Editor's note: This article has been amended to clarify which of two Dodd-Frank mandated reports FIO released today.
When it was created by the Dodd-Frank financial reform law, the Federal Insurance Office was mandated to "submit a report on or before September 30 of each calendar year to the President and to the Committee on Financial Services of the House of Representatives and the Committee on Banking, Housing, and Urban Affairs of the Senate on the insurance industry and any other information as deemed relevant by the Director or requested by such Committees." Today, nearly two years after the first deadline (Sept. 30, 2011), the first of these reports has been released (Warning: Link goes to PDF).
It should be noted that this report differs from one required by a mandate to "conduct a study and submit a report to Congress on how to modernize and improve the system of insurance regulation" by January 2012. That report's release date also has been pushed back several times, and we've had some fun with it. That report is still in process.
The PDF of the insurance industry report is 53 pages long, and we'll be poring over it to elucidate what exactly might impact the insurance technology industry. First, straight from its Executive Summary (if you could call four pages a "summary"), here are four "current issues and emerging trends" the FIO has outlined:
1. Low interest rate environment. The office clearly sees this as the key issue affecting insurers systemically: its summary is as long as the other three combined. It particularly impacts the life insurance sector, the report says:
Life insurers offering annuities with guaranteed benefits, in particular, may encounter stress in the event of a protracted low interest rate environment. The effects of low interest rates may be exacerbated by increased longevity risk for products offering lifetime income. In addition to adversely affecting investment returns, the current low interest rate environment affects the present value of insurer contract obligations – particularly for life insurance products.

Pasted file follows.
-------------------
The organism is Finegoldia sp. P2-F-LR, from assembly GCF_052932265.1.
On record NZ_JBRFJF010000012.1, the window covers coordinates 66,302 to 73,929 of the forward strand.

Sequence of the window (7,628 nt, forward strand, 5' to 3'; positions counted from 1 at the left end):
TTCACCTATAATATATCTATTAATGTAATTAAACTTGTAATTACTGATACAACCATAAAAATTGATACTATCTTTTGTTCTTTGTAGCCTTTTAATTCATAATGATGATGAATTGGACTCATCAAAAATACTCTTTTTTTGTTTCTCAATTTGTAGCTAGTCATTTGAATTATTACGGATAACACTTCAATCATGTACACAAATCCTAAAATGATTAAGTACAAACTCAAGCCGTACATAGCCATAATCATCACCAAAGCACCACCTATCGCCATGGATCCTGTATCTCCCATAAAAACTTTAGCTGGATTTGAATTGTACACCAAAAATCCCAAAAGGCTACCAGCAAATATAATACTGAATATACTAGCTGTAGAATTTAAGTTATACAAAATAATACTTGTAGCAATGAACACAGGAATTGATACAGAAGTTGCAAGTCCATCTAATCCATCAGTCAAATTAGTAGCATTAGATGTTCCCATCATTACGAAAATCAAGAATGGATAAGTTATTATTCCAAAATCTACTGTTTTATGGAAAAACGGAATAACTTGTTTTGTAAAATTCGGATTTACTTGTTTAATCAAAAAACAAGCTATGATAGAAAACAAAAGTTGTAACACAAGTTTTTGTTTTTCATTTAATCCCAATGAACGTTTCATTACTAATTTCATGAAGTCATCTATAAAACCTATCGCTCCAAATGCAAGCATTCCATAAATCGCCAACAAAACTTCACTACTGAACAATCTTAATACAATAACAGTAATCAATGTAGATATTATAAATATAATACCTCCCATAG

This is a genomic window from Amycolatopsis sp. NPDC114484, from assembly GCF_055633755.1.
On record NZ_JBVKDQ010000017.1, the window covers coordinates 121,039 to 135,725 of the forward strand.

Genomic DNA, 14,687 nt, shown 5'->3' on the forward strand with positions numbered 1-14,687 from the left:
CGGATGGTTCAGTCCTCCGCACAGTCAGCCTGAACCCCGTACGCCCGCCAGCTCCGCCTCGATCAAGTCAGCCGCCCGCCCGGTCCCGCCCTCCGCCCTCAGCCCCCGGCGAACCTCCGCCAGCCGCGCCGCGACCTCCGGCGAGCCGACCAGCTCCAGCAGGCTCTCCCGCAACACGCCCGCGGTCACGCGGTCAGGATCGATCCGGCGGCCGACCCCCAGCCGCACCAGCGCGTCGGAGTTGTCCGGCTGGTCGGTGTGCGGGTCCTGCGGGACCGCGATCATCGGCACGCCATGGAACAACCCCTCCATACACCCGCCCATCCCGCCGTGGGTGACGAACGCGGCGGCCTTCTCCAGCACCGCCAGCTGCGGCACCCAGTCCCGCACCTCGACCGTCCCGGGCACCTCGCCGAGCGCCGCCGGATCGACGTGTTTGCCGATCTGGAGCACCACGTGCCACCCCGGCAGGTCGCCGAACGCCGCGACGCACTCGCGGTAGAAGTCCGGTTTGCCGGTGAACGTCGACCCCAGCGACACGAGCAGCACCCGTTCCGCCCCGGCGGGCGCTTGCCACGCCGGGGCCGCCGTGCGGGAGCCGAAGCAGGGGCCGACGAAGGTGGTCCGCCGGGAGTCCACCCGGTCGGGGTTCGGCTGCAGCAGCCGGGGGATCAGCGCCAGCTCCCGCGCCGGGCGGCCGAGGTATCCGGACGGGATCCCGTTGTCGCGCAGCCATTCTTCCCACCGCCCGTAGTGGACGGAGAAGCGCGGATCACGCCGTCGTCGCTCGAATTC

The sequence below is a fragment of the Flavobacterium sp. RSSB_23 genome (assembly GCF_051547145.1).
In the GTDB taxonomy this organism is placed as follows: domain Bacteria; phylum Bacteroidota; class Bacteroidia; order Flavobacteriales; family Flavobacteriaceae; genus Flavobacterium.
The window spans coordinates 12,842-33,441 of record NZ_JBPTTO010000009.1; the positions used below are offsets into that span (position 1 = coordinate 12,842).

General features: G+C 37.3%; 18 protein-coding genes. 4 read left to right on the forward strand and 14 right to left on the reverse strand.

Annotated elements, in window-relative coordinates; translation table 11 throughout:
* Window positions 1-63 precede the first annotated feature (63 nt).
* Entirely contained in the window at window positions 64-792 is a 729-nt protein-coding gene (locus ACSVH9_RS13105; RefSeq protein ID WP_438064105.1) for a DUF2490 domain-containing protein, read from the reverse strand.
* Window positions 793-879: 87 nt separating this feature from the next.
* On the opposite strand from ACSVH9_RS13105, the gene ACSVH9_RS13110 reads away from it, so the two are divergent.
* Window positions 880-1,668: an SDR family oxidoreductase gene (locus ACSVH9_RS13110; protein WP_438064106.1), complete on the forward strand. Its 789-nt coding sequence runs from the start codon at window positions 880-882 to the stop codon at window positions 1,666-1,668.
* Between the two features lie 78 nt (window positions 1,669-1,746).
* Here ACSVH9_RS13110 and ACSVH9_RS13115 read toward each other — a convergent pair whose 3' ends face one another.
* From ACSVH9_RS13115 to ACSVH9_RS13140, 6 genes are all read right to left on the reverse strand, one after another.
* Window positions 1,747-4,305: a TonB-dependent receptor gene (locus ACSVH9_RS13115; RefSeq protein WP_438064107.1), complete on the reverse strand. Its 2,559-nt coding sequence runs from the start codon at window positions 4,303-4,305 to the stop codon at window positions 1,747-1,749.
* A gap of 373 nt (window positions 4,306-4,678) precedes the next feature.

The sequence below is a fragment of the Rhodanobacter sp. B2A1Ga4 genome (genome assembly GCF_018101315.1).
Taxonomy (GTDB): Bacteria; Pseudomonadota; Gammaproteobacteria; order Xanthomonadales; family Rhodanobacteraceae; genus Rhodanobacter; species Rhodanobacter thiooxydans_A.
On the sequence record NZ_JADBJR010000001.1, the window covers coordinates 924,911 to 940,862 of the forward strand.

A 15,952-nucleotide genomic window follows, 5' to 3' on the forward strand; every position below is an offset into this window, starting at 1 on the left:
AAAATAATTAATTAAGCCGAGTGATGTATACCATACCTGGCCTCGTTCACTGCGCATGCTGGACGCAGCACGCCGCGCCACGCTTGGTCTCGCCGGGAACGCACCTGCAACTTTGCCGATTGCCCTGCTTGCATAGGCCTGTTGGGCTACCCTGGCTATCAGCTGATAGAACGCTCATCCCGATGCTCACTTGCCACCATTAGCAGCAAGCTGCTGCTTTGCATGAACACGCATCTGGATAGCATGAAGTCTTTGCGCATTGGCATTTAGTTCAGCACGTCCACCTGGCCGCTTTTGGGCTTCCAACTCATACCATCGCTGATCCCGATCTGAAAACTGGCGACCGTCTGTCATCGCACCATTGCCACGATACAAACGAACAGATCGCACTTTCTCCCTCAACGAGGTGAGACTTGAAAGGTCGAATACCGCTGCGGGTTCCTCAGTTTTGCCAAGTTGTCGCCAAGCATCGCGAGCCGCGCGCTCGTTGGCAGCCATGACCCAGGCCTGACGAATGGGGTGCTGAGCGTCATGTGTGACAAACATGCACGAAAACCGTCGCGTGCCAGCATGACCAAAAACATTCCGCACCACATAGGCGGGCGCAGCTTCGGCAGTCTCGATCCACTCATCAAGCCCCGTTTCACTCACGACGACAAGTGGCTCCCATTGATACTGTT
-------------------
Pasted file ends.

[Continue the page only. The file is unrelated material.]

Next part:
That stress can impact tech strategy as well: Colombian Financial Group recently told I&T that revaluing of policies associated with a low interest rate environment held up its policy admin consolidation.
2. Natural catastrophes. The major impact on the insurance market is potential pricing-out of certain markets, the FIO says: "Natural catastrophes can have a significant, even devastating, impact on individuals, families, businesses, and communities. In many high risk areas, the high cost of insuring against catastrophic loss limits access to affordable coverage." Insurers have grappled with how these affect risk management and selection strategies, as well as marketing and outreach, following Hurricane Sandy.
3. Changing demographics. "The aging of the U.S. population, combined with increased life expectancy, has increased demand for products that offer lifetime income protection," the report notes. Insurance consultancy Conning pointed out how not just age, but other demographic factors like ethnicity and socioeconomic status affect life insurance sales in a report earlier this year.
4. Overseas growth opportunities. With much of the U.S. insurance market tapped out, American companies are looking to other regions for growth. The FIO notes that while from 2000-2007, three-quarters of all premium growth was in North America and Western Europe, since then the majority of it has shifted to Asia and Latin America. OneShield's Kim Morton wrote about the challenges insurers face in attempting global growth for I&T earlier this year.